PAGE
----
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We’re working so hard, you know.

I’m a school counselor and a momand right now, I’m also a basket case. I’ve been a very small part of our district’s Return to Learn planning, focusing mostly on the social-emotional behavioral health piece.

We are working so hard.

So many committees and so many people are doing their level best to figure this out (largely on our own). And then it seems as soon as we have something figured out, the situation changes. It’s exhausting.

I sincerely believe educators all around the world are doing the same and working so incredibly hard at it. I wonder if we’re doing enough. I wonder how we can ever do enough. Enough to keep kids safe. Enough to keep our colleagues safe. Enough to keep ourselves and our families safe. Enough to provide a quality education to kids. Enough to support families who are feeling stressed to the max.

Please know we’re working so hard.

As a mom, I’m completely overwhelmed. I know the planning that’s happening for our schools. I’m not in the dark, waiting to hear what decisions are being made. And yet, as the situation changes daily, I feel like I have no idea what things will look like in the next few weeks, and what I learned at a meeting last week is different than what I learned at a meeting this week.

RELATED: Don’t Forget the Teachers

My husband is also a teacher, and we know we will be expected to work onsite regardless of whether our children are educated at school or remotely. We are both planners, so while I’m not even super worried about what the decision is, I’d just like to know it, so I can get started on the planning. How many kids will my daycare take? Where will my elementary school-agers go on their remote learning days? Will I have to pay someone to watch them and help them with their schooling? Is free public education going to end up costing me an arm and a leg? Is my employer going to be flexible? What if my support network of friends or family gets sick? Just how much help can I beg from my friends with their own worries and stresses (and children to educate)?

I am a school counselor, so of course, I know the tools and resources to cope through the ups and downs of life.

But the extended length of time I’m needing to cope with this stuff is wearing me down, and sometimes I lose it altogether to my emotions.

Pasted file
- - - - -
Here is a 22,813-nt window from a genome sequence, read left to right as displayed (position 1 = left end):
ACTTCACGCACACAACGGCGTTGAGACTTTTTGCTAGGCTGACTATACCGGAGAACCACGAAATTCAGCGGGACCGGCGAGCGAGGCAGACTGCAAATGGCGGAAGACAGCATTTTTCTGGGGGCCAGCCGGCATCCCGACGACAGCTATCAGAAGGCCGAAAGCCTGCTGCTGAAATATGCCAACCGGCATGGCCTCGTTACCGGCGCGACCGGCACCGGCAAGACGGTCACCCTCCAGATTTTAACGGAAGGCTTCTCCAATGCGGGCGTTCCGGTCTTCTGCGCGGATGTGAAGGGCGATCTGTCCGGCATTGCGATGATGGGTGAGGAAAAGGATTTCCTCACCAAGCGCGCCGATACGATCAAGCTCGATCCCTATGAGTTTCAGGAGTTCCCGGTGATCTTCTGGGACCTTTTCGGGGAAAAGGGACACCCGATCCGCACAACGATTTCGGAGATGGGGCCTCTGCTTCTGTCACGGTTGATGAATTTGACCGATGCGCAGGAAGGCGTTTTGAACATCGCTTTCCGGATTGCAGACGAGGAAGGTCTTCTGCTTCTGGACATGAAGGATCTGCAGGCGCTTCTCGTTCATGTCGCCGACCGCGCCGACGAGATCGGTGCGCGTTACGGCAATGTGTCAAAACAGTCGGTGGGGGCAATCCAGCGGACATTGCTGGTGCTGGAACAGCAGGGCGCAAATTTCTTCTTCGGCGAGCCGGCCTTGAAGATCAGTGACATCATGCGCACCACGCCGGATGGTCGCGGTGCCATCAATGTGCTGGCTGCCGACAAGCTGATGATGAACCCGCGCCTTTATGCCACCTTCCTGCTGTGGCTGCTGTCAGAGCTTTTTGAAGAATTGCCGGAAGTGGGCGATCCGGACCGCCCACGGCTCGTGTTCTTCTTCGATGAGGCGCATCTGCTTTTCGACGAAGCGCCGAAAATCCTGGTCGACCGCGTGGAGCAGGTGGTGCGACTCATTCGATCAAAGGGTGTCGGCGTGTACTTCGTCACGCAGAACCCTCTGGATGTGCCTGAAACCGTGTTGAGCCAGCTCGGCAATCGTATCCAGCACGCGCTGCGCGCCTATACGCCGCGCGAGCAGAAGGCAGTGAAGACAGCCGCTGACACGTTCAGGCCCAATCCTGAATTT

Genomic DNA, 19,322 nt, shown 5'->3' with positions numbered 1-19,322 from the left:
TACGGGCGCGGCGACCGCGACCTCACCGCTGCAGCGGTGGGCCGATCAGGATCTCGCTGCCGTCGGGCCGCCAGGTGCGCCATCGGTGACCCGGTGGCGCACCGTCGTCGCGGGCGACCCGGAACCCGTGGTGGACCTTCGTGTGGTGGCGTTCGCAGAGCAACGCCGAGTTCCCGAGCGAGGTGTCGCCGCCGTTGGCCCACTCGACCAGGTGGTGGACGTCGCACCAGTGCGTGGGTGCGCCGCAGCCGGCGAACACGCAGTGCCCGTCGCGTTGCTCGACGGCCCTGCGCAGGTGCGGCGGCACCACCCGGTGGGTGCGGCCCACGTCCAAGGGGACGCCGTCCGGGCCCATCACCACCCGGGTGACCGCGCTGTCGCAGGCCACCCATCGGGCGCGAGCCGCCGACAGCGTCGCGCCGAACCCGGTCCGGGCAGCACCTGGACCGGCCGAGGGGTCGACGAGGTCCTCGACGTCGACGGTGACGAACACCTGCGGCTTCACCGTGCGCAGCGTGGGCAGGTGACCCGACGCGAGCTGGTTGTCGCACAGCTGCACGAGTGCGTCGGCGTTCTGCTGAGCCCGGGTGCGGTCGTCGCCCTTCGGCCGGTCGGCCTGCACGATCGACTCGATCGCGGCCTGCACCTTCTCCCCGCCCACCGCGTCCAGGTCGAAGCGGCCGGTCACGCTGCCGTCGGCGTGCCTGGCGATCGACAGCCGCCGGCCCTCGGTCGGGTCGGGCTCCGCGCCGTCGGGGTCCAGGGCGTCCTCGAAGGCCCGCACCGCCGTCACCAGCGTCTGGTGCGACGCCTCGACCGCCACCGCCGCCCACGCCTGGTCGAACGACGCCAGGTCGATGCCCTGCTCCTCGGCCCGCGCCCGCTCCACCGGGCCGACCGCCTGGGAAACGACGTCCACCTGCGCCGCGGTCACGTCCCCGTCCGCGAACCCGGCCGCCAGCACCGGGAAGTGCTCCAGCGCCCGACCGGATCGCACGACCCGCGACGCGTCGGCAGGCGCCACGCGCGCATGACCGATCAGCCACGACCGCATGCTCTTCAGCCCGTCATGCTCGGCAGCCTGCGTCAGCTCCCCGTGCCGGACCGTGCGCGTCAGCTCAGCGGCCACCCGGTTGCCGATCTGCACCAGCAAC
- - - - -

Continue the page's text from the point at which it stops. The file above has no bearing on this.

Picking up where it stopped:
If you’re feeling the same, here are some of my go-tos in the toolbox. They take practice to be most effective and sometimes I flip between them in a matter of minutes. Also, they are not mutually exclusive. Right now I’m using three and four.

RELATED: There Are No ‘Right’ Decisions About School This Year—Please Just Be Kind

1. Accept and Move On

I can’t change a thing about what’s happening. It’ll be what it will be, and I’ll deal with it as it comes.

2. Interrupt and Acknowledge

I’m feeling this way because the world’s out of control. When the world’s not out of control, I can manage life. Right now I am safe, healthy, and present with my family or right where I need to be.

3. Ignore It

Stay off social media, turn the TV off, live a few minutes, hours, or a day as if life is the way I want it to be.

4. Tackle It

I can do this. One day at a time.

5. Give It Up

God, I can’t do this. Not today and tomorrow and the next day. But you can. So I will set it aside for you to carry today.

RELATED: As the School Year Nears, Nothing I Choose Feels Right

And if none of these strategies work, the Oreos are in the corner cupboard hidden behind the canned fruit. Kidding . . . kind of. I take solace in the fact that I am facing the same struggles as everyone else around the world. And we (educators and parents) will keep working so hard for as long as we have to.

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Courtney Walter

I am a wife to Jason and mom to five littles, ages 4-months to 7-years. I can either exercise or eat well, but not both at the same time. I love Jesus, my husband, and tacos (in that order).

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